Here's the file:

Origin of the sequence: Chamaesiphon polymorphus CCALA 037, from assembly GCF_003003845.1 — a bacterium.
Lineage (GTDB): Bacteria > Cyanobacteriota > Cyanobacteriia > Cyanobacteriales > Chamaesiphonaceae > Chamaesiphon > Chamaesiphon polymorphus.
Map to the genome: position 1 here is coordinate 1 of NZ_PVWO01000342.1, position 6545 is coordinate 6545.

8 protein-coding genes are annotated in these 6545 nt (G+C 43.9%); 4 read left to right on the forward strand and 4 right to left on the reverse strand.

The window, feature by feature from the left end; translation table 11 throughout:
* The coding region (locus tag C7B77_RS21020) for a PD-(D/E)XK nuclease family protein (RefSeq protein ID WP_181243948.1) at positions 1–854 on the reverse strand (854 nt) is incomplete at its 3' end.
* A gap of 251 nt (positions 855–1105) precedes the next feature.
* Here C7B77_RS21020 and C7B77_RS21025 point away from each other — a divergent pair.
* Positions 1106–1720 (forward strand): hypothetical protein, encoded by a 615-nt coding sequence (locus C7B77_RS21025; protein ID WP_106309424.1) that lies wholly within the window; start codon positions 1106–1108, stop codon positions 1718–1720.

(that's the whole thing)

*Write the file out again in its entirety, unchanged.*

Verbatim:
Origin of the sequence: Chamaesiphon polymorphus CCALA 037, from assembly GCF_003003845.1 — a bacterium.
Lineage (GTDB): Bacteria > Cyanobacteriota > Cyanobacteriia > Cyanobacteriales > Chamaesiphonaceae > Chamaesiphon > Chamaesiphon polymorphus.
Map to the genome: position 1 here is coordinate 1 of NZ_PVWO01000342.1, position 6545 is coordinate 6545.

8 protein-coding genes are annotated in these 6545 nt (G+C 43.9%); 4 read left to right on the forward strand and 4 right to left on the reverse strand.

The window, feature by feature from the left end; translation table 11 throughout:
* The coding region (locus tag C7B77_RS21020) for a PD-(D/E)XK nuclease family protein (RefSeq protein ID WP_181243948.1) at positions 1–854 on the reverse strand (854 nt) is incomplete at its 3' end.
* A gap of 251 nt (positions 855–1105) precedes the next feature.
* Here C7B77_RS21020 and C7B77_RS21025 point away from each other — a divergent pair.
* Positions 1106–1720 (forward strand): hypothetical protein, encoded by a 615-nt coding sequence (locus C7B77_RS21025; protein ID WP_106309424.1) that lies wholly within the window; start codon positions 1106–1108, stop codon positions 1718–1720.